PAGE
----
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‘A Book in Five Minutes’

‘Ramblinactivist’ Paul Mobbs’ book review blog, examining a significant, ‘old’, or often overlooked book; but one that provides an insightful analysis of current political or ecological debates.


About ‘A Book in Five Minutes’

It happens all too often. I’m discussing some issue or another and I mention a book or report which talked about this very detail – ten, twenty, or fifty years ago; only to be met with a blank or vague response. In today’s hectic world, it seems too many people don’t spend enough time study the heritage or evolution of the issues they claim to be enthusiastic about.

Agitate!, Educate!, Organise!

That's why I’ve started this new section of ‘The Metablog’. A place where I can answer those blank expressions before the conversation even takes place. Rather than wasting time repeating myself I can just say, “I’ve reviewed why it’s important here, read this!”.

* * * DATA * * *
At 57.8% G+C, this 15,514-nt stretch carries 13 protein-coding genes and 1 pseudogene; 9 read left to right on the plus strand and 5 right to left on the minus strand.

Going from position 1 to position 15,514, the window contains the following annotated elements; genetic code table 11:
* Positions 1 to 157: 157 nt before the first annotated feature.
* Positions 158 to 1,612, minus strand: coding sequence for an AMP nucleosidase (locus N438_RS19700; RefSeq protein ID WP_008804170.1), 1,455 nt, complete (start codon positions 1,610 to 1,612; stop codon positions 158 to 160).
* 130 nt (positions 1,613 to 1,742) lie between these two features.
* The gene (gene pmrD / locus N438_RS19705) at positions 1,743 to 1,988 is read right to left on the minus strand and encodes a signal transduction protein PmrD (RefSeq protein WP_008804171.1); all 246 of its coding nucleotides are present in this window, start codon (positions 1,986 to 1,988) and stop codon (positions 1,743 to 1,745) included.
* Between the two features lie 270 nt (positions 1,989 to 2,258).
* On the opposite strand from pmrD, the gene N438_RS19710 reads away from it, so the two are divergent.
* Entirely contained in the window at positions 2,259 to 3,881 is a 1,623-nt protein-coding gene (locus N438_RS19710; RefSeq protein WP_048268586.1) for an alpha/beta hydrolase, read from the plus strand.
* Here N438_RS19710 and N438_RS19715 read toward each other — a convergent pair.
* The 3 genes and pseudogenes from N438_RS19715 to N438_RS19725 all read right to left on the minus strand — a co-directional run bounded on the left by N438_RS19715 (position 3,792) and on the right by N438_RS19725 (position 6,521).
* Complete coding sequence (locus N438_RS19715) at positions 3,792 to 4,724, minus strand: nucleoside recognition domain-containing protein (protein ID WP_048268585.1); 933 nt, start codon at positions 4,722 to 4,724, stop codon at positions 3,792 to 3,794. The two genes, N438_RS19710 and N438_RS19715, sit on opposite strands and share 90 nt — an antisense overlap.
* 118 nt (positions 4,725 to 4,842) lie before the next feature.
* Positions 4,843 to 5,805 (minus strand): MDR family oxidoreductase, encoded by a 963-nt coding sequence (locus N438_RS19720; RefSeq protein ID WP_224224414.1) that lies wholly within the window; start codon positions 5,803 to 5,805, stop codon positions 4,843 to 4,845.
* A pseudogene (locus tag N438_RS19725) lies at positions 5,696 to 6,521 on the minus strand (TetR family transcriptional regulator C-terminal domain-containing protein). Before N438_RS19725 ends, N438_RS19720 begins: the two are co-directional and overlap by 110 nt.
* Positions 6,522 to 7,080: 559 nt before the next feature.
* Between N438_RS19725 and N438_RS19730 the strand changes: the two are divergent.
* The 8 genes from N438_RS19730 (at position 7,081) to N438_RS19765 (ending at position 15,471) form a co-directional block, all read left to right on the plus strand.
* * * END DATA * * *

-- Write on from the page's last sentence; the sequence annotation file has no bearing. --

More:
No one is going to educate you to overthrow them

Of course, people have such short attention spans these days. Hence I’ve set an arbitrary limit on my reviews of three to five minutes. In that time I’ll review not so much the detailed content of the book, but how it came about, and why it is significant in the canon of literature on the issue. People can then decide if they want to devote the time to read it in detail – but at least they will know why it is important.

The speed of modern life, and the sheer amount of inane content that people are encouraged to soak up, drown out the more meaningful information in life. This is exactly what Aldous Huxley foresaw eighty years ago: It’s not necessary to ban books or stamp-out unwelcome ideas; you just have to produce so much book or ideas that no one knows which are the ‘good ones’.

An animated image of me extensive book collection

Activism is a craft. It’s something that develops as you put more effort into learning the background as to how we got in this state, and how people have dealt with these issues in the past. Those who do not study their past will ultimately waste time repeating work that has been done before. What’s worse, they’ll probably repeat the failures of the past for that same reason. I hope these little reviews will direct people towards books and reports which will help remedy that.